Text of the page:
1. I am very curious and also slightly apprehensive of the services that are provided by indian offshore recruiting companies. As with the bad customer service phenomenon, recruiters from india are in an even worse situation to recruiters in the US. I have worked in the SF silicon valley tech recruiting industry for over 8 years and am from the UK where I also worked in tech recruiting. In SF the recruiters are young and inexperienced also and many have difficulty relating to developers such as Ruby or IOS devs which are some of the toughest jobs to fill. The main complaint i get time and time again is candidates telling my how they are called by an indian recruitment firm and are not only difficult to understand but the approach is how some recruiters worked 10+ years ago. I got a call this morning, i could not understand what she was saying apart from do i want a job as an account manager when I'm an owner of my own consultancy firm that sets up recruiting departments for startups and do vendor selection. I am sure your fees are cheap but it is highly unlikely that you will be able to fill key IT positions when you cannot network and meet candidates face to face. If you guys want some help in recruiting and business development and how to manage, create trust, and work with US hiring managers and also how to talk to US candidates. Please email me I'm looking at vendors and am intrigued to see how your model could actually work. I can provide your young team with key training to enable them to understand the US tech industry.
      Ruby Bhattacharya Advisor and Principal Consultant MYNET Solutions.
      ps My roots are Indian though i am british so there's an added interest to help.

    2. Ruby: You SHOULD be apprehensive. I had a conversation with a well known CEO in the telecom sector who said to me, "Why should I worry about customer service? There are a billion of us here. I'll just get another customer." There are lots of unethical, unresponsive RPOs out there. To be blunt, they are far cheaper than us because we invest in our employees. Our turnover is far lower than industry averages due to our training, support and empowerment of our employees. This translates into far better performance than other RPOs.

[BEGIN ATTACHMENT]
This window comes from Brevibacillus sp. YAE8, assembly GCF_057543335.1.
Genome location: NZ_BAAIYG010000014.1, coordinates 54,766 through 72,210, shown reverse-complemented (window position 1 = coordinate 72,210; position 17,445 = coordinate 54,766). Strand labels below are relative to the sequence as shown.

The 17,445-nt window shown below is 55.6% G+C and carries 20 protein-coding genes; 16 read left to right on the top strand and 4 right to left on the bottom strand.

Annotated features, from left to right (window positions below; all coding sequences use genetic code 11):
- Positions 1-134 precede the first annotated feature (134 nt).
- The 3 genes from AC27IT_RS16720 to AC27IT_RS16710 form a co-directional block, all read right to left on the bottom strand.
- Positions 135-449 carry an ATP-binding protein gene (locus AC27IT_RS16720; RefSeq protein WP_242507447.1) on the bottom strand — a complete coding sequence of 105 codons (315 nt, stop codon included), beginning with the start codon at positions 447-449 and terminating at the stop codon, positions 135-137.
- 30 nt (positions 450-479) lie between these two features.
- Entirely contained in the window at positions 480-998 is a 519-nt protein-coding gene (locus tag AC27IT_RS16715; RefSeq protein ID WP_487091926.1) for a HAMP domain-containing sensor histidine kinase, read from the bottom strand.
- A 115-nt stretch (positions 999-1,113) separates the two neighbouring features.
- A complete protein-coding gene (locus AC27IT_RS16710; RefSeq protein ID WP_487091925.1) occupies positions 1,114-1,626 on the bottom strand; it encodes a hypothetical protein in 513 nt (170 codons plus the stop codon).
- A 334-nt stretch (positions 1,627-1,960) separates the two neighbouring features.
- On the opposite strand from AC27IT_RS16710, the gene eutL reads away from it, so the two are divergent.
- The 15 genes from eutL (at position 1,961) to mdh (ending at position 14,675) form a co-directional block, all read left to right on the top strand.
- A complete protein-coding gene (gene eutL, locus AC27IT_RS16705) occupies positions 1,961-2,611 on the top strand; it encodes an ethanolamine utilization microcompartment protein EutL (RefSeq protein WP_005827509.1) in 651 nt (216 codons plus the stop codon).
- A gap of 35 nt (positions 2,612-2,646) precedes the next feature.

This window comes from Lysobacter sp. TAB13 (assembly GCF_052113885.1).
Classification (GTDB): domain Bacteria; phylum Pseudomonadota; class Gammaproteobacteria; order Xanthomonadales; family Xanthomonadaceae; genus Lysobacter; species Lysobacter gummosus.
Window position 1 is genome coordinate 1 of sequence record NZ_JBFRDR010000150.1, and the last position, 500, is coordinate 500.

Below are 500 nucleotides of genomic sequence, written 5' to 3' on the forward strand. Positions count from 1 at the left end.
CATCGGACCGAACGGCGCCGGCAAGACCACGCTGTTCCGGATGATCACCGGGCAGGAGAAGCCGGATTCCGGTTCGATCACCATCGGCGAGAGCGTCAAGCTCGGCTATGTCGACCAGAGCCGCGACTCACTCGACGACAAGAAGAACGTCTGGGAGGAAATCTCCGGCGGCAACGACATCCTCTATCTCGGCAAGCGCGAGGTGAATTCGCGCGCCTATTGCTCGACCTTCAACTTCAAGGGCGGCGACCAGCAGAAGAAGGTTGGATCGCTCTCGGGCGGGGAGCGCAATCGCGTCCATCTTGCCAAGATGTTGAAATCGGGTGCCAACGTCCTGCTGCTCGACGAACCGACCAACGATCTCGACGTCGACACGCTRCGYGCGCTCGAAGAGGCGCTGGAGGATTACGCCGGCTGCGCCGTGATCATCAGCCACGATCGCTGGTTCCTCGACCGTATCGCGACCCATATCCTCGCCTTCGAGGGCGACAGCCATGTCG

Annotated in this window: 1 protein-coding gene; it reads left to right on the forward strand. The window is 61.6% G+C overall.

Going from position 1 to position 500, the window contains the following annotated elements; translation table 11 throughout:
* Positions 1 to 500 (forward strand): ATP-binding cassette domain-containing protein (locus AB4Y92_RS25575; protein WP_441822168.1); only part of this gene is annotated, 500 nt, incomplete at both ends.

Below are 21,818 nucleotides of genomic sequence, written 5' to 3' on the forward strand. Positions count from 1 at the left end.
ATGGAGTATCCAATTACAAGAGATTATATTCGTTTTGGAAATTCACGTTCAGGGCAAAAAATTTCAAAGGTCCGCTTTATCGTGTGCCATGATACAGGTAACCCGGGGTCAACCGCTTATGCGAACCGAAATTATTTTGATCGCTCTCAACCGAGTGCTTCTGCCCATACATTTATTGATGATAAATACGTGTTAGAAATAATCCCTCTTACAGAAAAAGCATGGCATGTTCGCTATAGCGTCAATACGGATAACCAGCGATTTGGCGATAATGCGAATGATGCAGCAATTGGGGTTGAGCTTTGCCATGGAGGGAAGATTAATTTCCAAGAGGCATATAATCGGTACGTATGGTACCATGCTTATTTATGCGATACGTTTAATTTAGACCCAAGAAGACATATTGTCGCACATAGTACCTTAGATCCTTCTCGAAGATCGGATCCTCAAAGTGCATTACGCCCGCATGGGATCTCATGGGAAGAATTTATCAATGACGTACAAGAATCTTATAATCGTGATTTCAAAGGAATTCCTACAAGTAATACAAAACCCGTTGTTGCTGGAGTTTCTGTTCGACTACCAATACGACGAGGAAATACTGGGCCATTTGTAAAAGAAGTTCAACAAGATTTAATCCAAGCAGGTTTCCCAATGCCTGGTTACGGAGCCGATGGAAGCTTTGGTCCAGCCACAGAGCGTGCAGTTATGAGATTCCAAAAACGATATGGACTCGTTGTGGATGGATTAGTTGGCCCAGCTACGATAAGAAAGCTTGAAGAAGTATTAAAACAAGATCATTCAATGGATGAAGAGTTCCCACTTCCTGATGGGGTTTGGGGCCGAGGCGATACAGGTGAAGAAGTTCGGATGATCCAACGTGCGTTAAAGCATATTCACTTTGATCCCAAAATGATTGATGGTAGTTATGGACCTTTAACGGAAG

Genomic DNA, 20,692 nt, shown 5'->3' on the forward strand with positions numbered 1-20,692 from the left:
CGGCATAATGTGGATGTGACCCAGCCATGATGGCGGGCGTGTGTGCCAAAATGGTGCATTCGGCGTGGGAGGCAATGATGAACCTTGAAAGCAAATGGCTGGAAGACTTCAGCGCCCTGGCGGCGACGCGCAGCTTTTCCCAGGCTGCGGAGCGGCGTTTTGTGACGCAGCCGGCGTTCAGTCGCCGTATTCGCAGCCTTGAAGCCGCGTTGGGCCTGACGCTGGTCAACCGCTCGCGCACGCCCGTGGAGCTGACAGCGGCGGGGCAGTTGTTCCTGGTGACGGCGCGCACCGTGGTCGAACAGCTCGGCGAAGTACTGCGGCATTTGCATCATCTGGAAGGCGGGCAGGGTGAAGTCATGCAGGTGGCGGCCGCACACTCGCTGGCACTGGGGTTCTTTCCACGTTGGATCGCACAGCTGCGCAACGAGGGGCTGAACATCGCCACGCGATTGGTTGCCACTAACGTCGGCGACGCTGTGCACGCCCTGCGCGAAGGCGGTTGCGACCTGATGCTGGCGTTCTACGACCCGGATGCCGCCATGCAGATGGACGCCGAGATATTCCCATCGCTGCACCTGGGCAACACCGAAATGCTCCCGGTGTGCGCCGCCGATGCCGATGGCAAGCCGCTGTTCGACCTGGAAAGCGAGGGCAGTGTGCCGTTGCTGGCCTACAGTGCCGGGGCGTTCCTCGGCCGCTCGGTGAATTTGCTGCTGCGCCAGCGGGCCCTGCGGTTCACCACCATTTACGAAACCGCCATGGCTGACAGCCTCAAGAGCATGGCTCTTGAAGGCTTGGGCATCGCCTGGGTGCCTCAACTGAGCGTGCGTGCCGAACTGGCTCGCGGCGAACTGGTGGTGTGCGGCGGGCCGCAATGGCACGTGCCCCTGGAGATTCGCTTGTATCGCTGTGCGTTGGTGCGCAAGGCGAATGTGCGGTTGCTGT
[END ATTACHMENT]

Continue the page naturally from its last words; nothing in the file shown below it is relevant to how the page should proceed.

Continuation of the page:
iPlace is different in many ways, but primarily because of our business model and our "iPlace Way" behaviors. We have effectively transitioned an American company's values, work ethic, and best practices to India. We find fresh graduates from international colleges and provide them with intense months-long training. We impress on them how important ethics, honesty and professionalism is when working across borders. We locate NRIs (Non Resident Indians returning from the US to India) with in-depth experience in American culture. We hire experienced BPO (Business Process Outsourcing) staff in India that are familiar with American service levels. We have an American Senior Vice President (me!) who is here full time, working with our Indian staff to increase customer delight (we want to EXCEED expectations, not just meet them). We focus on finding "placeable candidates", not just submittals. We love transforming lives - finding the right candidate so that every one is successful - from the candidate, to the client, to us.

      I will contact you directly, but I want to encourage you to visit our web sites:

      iPlace USA:
      This site is for American companies looking for RPO services.

      iPlace India:
      This site helps us recruit great talent in India. Check out our unique Video Campaign ( that helps tell the story of iPlace and how we are different from other RPOs.

      iPlace Connect:
      This site is a new service for US small business. If you are a small business owner and need to fill a position in your company quickly, you can pay $59, submit a job order, and get 12 qualified local resumes, typically by the next business day.